I believe a quality blog only needs one posting a week.
If it’s great, then one will do. If it sucks, then none will do.
I believe the sparse, simple, shocking truth behind Derek Miller’s brilliant The Last Post serves as a reminder of what economy of language, a simple desire to state the facts, and opening yourself up to the world can provoke in all manner of people.
We all want to be remembered. We want a legacy.

Blogging: Whoop! There it is

Not stupid blogging. Not bad blogging. Not blogging where you’re talking about ordering a muffin.
Blog about what that muffin means to you — what do you remember when you’re eating it, what was the most emotional muffin you ever ate and why, what happened right before that muffin was served, how did it smell, how did it taste, and does the emotional overload that triggered that muffin return to you now and then when you’re enjoying one, and if so, what’s that like?
A muffin, does it matter to the world at large? No, but your experiences that determine how you feel about a particular muffin, those experiences might.
And that’s a sort of ridiculous-but-clear example of blogging is — a chance for every person to have a real, true, digital record of their understated lives. Their commentary, opinions, injustices, whatever. It’s a record.
We’ve lived in a world where publishing, media, communication have almost always been in the hands of those with money and power.
For the first time ever, we can control our words.
We can make sure others can read them, even strangers in far away lands.
AdAge magazine called Derek Miller’s The Last Post an example of the “democratization of publishing.” Yeah, okay. Sure: Cheap-n-easy self-publishing.
Personal blogging is powerful, not only for you but for the people who get to read it… and maybe even those you leave behind.
We’re told not to “tell” too much. Yeah, all this not-sharing stuff seems to be doing a LOT of good for society.
Oh, no one will ever understand what you’re enduring. No one will get that.
Derek Miller blogged about wearing diapers, yet millions are hanging off his extensive cancer-living archives this week.
You know who doesn’t know what people want to read? THEM. The “experts.”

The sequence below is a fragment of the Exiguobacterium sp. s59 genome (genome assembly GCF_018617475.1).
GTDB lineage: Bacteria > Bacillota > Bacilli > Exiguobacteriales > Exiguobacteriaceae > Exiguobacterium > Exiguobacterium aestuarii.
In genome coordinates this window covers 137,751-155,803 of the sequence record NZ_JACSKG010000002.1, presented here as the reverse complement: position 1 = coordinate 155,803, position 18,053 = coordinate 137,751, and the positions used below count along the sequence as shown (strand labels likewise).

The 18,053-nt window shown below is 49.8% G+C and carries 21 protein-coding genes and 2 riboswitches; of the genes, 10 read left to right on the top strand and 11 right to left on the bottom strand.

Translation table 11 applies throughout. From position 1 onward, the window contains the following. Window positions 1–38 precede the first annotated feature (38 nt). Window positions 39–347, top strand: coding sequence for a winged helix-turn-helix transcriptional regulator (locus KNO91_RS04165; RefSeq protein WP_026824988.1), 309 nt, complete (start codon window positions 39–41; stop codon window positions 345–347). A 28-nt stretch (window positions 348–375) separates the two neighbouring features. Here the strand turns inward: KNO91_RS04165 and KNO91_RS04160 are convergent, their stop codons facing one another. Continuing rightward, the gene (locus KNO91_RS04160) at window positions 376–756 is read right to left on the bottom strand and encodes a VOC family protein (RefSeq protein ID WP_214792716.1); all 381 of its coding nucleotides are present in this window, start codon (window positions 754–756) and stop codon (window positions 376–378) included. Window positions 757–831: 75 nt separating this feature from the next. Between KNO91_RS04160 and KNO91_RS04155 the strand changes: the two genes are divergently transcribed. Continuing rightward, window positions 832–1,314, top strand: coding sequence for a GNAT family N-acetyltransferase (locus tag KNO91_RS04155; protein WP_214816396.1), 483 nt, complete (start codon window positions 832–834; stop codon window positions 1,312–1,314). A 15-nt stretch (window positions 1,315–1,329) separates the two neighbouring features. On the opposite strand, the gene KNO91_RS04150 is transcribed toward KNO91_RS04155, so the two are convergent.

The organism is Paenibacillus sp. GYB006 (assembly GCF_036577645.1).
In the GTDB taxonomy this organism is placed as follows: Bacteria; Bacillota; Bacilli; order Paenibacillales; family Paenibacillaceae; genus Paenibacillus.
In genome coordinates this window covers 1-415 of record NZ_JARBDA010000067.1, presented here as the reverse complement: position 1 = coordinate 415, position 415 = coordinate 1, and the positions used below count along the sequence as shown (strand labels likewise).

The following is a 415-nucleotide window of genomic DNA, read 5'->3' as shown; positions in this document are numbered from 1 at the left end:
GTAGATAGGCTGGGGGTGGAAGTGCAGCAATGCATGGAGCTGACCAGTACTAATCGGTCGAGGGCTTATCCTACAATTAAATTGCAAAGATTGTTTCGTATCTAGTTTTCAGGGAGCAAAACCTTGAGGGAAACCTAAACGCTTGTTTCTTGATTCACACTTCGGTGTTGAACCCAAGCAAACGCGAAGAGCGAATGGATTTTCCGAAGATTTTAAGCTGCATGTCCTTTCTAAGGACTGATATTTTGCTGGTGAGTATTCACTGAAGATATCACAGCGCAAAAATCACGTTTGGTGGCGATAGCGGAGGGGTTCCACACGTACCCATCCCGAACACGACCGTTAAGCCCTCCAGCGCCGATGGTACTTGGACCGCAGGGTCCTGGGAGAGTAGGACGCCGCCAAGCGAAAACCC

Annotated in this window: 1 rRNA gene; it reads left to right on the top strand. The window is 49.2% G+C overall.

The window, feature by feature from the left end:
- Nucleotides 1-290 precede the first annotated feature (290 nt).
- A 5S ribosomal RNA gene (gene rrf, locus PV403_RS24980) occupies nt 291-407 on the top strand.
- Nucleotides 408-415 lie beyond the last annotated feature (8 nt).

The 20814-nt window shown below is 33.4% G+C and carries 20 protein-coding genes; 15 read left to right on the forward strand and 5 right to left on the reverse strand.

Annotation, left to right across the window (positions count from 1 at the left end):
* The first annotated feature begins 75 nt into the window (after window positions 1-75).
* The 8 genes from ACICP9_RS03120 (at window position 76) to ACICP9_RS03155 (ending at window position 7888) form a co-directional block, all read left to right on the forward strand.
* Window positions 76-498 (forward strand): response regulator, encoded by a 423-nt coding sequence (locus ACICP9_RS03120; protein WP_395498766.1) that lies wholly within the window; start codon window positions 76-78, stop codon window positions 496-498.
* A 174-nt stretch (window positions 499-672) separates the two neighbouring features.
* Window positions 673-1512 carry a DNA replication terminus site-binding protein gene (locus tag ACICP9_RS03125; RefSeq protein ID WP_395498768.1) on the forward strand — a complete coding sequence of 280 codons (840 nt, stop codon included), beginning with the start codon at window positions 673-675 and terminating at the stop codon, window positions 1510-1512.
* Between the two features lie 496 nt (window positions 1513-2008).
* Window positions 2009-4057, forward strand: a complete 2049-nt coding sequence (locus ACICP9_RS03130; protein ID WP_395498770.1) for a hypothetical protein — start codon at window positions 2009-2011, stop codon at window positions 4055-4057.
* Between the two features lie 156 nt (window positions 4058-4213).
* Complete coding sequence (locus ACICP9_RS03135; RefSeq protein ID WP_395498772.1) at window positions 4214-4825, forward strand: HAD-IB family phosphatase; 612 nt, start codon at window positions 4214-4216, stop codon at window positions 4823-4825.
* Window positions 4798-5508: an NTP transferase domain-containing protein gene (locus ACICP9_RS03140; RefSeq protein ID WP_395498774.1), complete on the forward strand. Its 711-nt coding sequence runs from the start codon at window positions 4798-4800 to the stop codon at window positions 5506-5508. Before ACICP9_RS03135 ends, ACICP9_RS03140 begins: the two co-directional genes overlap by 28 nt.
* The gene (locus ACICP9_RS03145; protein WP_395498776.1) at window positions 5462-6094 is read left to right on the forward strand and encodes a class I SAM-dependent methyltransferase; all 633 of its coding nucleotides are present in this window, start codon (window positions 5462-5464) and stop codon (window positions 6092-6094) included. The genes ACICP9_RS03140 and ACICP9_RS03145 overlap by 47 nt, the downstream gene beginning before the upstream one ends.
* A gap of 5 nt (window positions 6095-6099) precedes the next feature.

You know what I want to read?
I want to read people who write about things that leave them feeling uneasy when they hit publish — or proud, or desperate to see what the comments are because that post mighta been pushing it or so angry while writing that clicking “publish” felt like they’d just flushed the toilet on all the shit that had ’em feeling that way.
I want to read about people experiencing life — in all its varieties.
If you CARE what I think, I probably don’t want to read you. If you think, while writing, “how should I say this to best elicit a reaction?” then I likely don’t want to read you.
If you write because you need to write, because you feel like you have something on your chest and you’re hoping writing will help sort it out, or because you just can’t NOT share THAT observation you had earlier today?
Then you’re the kind of blogger I wish everyone was.

Empowered by Blogging

Blogging is a tool we have for breaking down barriers.
We can connect, teach each other, expose injustices, examine life, do whatever the hell we want.
No longer are we under the thumb of industry when it comes to distributing our creations.
As artists, writers, musicians — if an audience is all we require, then we have the whole world before us. We have 100% artistic control. We have instantaneous access to publication and audiences. We are not at the mercy of industry. Industry is at the mercy of us, and the tide is turning.
Back in 1990 was a movie I always thought was ahead of its time on some of the issues (though dated now), Pump Up the Volume, about Christian Slater as a pirate radio DJ named Happy Harry Hard-on, aka Chuck U. Farley. The premise of all his angsty railing against society was pretty simple come movie’s end: You have a voice. Use it.
In the end, if Derek Miller’s legacy is that people realise they can use the voice they have, I can’t think of a better one. Nothing broke my heart more than to know Derek had lost his speaking voice for much of his remaining weeks in life, and to think his “eternal” voice is heard around the world now… well, it blows me away.
You have a voice. Use it. Leave a legacy of your own choosing.
And, more importantly, consider today what you’d write in your obituary for tomorrow, and take stock now of what you need to change to have that obituary reflect a life you wish you’d have been living — and an emptier bucket list.
Blogging: It’s good mental lifting. Writin’ does a soul good. Check it out, kids.
(Photos: Derek K. Miller — from Facebook profile shots he’s used.)